How progressive is that?!
Well, our condo, which we purchased in May '08 was assessed 17% less than last year. So our property taxes will be lower this year! (current taxes $420/yr)
The lower assessed value doesn't bother me as we have no intention of selling for a very long time. It is just paper value.
My home province wasn't so generous or progressive. Our cottage didn't fare as "well" from a cost cutting perspective. It was assessed 30% more this year (current taxes $952.56/yr). Our main home was assessed 17% more (current taxes $2781.36/yr).
So the decrease in the BC taxes will help offset the other 2.
How did you fare in your property assessments? Is it used to calculate property taxes too?
As a lifelong learner, I feel it is important to stretch oneself. Thus when I go about goal setting, I will chose something that I am not comfortable with -- the goal being to stretch a part of myself.
In the process as a newbie, I am inevitably immersed with people who are very passionate about what we are doing. They are happy that someone new has shown up and am very happy about mentoring and nurturing a budding spirit.
I've made a number of friends throughout the years this way. Connected with many kindred spirits and am a better person because of it. Some things have become hobbies, others have not, but that was never the point.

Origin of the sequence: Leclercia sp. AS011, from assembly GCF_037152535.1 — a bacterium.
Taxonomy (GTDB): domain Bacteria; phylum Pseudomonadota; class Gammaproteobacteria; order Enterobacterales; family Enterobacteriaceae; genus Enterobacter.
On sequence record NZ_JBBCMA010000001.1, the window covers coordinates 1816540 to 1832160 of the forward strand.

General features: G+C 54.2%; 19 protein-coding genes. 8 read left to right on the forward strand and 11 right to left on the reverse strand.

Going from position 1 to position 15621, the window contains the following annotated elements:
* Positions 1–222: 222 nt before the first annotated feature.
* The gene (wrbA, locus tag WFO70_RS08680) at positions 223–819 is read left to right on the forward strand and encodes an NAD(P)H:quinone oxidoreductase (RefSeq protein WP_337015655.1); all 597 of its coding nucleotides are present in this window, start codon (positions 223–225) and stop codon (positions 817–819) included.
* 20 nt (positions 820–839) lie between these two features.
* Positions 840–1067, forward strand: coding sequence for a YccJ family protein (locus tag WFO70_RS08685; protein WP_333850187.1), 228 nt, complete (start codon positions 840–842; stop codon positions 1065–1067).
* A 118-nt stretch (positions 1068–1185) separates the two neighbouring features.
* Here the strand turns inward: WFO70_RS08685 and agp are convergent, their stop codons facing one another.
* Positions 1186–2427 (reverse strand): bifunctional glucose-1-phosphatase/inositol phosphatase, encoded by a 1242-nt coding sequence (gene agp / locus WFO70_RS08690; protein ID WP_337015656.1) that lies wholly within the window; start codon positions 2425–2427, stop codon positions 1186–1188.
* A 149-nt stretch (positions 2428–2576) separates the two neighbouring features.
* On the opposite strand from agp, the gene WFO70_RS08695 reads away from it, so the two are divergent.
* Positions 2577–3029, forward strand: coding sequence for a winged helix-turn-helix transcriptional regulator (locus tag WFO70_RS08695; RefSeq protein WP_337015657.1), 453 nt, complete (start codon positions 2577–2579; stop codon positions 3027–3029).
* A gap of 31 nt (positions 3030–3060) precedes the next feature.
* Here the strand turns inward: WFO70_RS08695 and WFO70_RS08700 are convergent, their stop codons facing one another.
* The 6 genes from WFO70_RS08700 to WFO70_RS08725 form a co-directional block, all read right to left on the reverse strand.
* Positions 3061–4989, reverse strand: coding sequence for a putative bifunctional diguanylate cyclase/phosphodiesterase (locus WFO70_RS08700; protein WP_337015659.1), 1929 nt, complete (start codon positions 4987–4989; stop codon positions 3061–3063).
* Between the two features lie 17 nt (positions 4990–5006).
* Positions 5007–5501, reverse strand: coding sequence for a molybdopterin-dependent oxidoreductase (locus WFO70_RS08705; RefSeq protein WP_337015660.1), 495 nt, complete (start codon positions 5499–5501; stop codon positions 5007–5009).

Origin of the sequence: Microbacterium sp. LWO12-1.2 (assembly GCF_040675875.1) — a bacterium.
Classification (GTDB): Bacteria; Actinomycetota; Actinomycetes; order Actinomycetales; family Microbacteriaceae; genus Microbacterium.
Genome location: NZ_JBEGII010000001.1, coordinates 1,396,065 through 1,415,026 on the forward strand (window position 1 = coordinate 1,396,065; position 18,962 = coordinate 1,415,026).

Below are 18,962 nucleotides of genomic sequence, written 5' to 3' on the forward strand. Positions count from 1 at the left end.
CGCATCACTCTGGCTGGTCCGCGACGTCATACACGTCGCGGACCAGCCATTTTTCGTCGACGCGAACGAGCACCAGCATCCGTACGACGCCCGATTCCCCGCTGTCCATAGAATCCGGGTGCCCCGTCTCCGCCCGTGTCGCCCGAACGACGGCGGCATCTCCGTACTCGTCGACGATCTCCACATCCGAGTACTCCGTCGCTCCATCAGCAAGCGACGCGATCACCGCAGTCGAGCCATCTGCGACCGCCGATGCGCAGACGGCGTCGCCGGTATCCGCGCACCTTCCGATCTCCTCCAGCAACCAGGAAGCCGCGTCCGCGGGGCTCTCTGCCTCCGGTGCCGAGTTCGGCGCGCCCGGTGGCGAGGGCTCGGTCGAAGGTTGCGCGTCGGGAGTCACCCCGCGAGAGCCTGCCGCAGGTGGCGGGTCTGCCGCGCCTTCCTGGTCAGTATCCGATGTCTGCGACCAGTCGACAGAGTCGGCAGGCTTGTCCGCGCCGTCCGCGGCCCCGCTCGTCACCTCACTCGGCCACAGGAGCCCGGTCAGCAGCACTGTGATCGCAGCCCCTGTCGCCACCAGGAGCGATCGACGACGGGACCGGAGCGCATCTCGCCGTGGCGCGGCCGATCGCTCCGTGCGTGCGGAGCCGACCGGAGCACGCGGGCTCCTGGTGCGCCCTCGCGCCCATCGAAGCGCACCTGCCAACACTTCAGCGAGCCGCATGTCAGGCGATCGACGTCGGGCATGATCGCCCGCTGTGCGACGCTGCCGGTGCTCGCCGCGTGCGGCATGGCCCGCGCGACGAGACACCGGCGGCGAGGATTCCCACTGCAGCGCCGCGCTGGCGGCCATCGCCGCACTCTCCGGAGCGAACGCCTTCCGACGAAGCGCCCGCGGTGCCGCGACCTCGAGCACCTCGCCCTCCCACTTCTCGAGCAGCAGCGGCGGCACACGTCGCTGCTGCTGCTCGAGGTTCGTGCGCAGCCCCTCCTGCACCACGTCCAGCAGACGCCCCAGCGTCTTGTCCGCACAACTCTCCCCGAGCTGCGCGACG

How do you stretch yourself?
Wednesday, January 7, 2009
One of the things I am starting to do is observing myself more closely -- my behaviours, attitudes, how I go about doing things.
I chuckle as I shut the light to the kitchen and proceed to turn on the light in the dining room. D finds that behaviour funny. To me, it is normal. Have light in the room I am in. It's as simple as that. From the street, I guess it may look different or cheap but the light literally lights my steps around the house.
On my way home from a long day of work, I was very tempted to stop and have dinner at the neighbourhood Thai restaurant as a reward for working hard. My mind was into it, but my feet kept walking so it was funny to see my head turning back towards the restaurant as I kept moving forward. I see that I've got my feet trained to frugality without even knowing it!
I walked through my home as if for the first time. I had been away from it long enough to appreciate it anew and it brought back some memories.
The stove and dishwasher that came with our house was not adequately functional upon closer inspection. So within a day of moving in, I got the job of looking for replacements.